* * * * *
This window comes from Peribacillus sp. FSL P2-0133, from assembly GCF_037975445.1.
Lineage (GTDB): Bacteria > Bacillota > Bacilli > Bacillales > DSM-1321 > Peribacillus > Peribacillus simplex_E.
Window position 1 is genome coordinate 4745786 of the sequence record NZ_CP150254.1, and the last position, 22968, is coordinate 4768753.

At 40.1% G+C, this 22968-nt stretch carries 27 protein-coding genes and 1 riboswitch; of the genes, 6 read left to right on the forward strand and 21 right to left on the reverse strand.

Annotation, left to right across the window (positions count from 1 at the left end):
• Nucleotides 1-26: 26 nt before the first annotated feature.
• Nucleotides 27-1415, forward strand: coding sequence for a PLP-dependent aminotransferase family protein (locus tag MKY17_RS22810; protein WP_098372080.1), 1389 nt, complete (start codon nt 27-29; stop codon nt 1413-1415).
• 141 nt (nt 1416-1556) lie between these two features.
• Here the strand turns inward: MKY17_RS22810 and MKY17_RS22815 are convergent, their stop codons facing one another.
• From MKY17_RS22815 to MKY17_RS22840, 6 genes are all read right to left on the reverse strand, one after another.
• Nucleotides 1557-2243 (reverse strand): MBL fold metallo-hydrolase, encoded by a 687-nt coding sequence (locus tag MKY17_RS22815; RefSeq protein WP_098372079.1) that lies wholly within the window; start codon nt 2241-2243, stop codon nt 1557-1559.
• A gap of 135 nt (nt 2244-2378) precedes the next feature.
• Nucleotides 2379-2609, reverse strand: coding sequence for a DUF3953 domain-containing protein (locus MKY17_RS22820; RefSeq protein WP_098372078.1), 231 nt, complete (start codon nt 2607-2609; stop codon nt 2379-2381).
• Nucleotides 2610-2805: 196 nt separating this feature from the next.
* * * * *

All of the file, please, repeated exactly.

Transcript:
This window comes from Peribacillus sp. FSL P2-0133, from assembly GCF_037975445.1.
Lineage (GTDB): Bacteria > Bacillota > Bacilli > Bacillales > DSM-1321 > Peribacillus > Peribacillus simplex_E.
Window position 1 is genome coordinate 4745786 of the sequence record NZ_CP150254.1, and the last position, 22968, is coordinate 4768753.

At 40.1% G+C, this 22968-nt stretch carries 27 protein-coding genes and 1 riboswitch; of the genes, 6 read left to right on the forward strand and 21 right to left on the reverse strand.

Annotation, left to right across the window (positions count from 1 at the left end):
• Nucleotides 1-26: 26 nt before the first annotated feature.
• Nucleotides 27-1415, forward strand: coding sequence for a PLP-dependent aminotransferase family protein (locus tag MKY17_RS22810; protein WP_098372080.1), 1389 nt, complete (start codon nt 27-29; stop codon nt 1413-1415).
• 141 nt (nt 1416-1556) lie between these two features.
• Here the strand turns inward: MKY17_RS22810 and MKY17_RS22815 are convergent, their stop codons facing one another.
• From MKY17_RS22815 to MKY17_RS22840, 6 genes are all read right to left on the reverse strand, one after another.
• Nucleotides 1557-2243 (reverse strand): MBL fold metallo-hydrolase, encoded by a 687-nt coding sequence (locus tag MKY17_RS22815; RefSeq protein WP_098372079.1) that lies wholly within the window; start codon nt 2241-2243, stop codon nt 1557-1559.
• A gap of 135 nt (nt 2244-2378) precedes the next feature.
• Nucleotides 2379-2609, reverse strand: coding sequence for a DUF3953 domain-containing protein (locus MKY17_RS22820; RefSeq protein WP_098372078.1), 231 nt, complete (start codon nt 2607-2609; stop codon nt 2379-2381).
• Nucleotides 2610-2805: 196 nt separating this feature from the next.